A platform to empower journalists and give them the freedom to express themselves beyond the realm of censorship and dictation has been launched... Right here in Egypt. We speak to founder Mohamed Abdelmegeid to find out more about the venture designed to disrupt traditional media.
Power to the people, or rather to the journalists, a new social network promises. Often the struggles of a journalist are endless from poor funding, to censorship and the need to appease authority and of course one’s own publisher; so much gets in the way between journalist and reader. Jouture ambitiously aims to redeem the profession of journalism by giving the journalists the upper hand and “democratise stories and information surrounding current affairs by providing empowering tools and resources for journalists. We see censorship, politics, and the lack of robust monetising platform decimating the industry with no solution in the horizon. Jouture was born out of necessity for readers and journalists alike and there's no better time for disrupting the freedom of speech model,” tells us founder Mohamed Ali Abdelmegeid.
The website, which has offices in Egypt, the USA and Argentina, is also a means of communication, a network base where journalists may market their work, find funding and meet like-minded professionals. The venture has been in the works for nearly a year and a half now with the team focusing on giving journalists a boost that the more established, often more frivolous existing social networks just can't offer. “We expect journalists to use Jouture as a content creation tool, a marketing platform, and a payment gateway for their work. Still in our beta stage, we are still figuring out the monetisation model but our aim is that the journalist has 90% control; that is one of our leading value propositions,” continued Abdelmegeid.
The group already has journalists reaching out to them, as they roll our sign ups on a limited, by-request model, as they straighten out the kinks and optimise the website's utilities. Very well aware of the current and upcoming challenges, Abdelmegeid explains that “this venture has been a challenge. The company is based in Silicon Valley, our development team is based in Argentina, our growth team is based in Egypt, and our (soon-to-become) investors are based in the Middle East and Europe.” Though it's harder not being in one place, having a diverse team scattered over the world works to their benefit, with team members being able to bring variety to the table; “our team is quite varied in skills and backgrounds giving us the advantage, utilising best practices for Jouture.”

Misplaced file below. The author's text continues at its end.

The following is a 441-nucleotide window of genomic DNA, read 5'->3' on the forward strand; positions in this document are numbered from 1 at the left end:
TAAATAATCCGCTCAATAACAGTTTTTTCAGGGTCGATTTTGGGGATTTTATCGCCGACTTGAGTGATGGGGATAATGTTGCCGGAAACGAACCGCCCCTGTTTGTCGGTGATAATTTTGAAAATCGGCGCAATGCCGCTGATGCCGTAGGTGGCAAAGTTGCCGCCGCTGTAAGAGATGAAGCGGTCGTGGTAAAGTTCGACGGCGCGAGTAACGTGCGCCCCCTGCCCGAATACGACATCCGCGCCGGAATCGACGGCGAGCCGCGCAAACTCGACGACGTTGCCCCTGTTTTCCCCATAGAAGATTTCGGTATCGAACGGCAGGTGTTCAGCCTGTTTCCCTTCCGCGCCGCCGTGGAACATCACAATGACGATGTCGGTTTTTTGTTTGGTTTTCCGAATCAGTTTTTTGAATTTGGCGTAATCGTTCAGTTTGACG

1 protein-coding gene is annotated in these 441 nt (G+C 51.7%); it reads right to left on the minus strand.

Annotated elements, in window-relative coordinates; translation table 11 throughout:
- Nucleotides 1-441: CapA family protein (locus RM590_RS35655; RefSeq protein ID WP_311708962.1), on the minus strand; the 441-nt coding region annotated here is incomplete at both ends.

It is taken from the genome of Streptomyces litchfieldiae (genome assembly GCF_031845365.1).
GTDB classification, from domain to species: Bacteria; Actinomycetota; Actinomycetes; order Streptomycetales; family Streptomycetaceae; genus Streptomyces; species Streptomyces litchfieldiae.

That being said, Jouture plans to be cutthroat with journalists deploying filter functions, ranking systems, and sentimental analysis for content choice, while the mapping capability is used to find where stories are coming from; especially useful when searching for news on particular events or locations. The website requires users to log in and offers videos, photos and articles with categories ranging from 'latest', 'breaking' and 'most trending'. The dynamism and cool design of the website make it easy to navigate, while writers can publish stories anonymously using the 'Incognito' - a God send to journalists working in sensitive and oppressive environment. Users can 'endorse' the articles of others, helping give validity and credibility to other journalists or publications. However, like traditional journalism, it's a double-edged sword: endorsing something can also impact your own credibility.
With a handful of journalists and publications testing the site, what has become abundantly clear in the startup's infant stages is its potential to connect publishers, journalists, photographers and reporters together, irrespective of their geographic locations. An effective method for collaboration across borders, we imagine it will also become a resource for recruiters to find specialised professionals, as well as a hub for journalists to seek freelance or one-off work. Acting as a database for contacts will surely become one of Jouture's main selling points, especially useful for international reporters looking for fixers and collaborators on the ground. The team behind the journalists' social network also hope that the site will become a place for discussion.
There's no denying that journalism in Egypt is hard, whether it is impossible act of acquiring permits or the constant battle with censorship. That being said, Egypt is not an anomaly; journalism is struggling in the most democratic of countries from problems of monetising online media, to finding outlets willing to publish controversial pieces. Jouture has picked up on all that and, as Abdelmeguid explains, the venture came out of a need for journalists to tell the truth and readers to trust them.
Check their website here.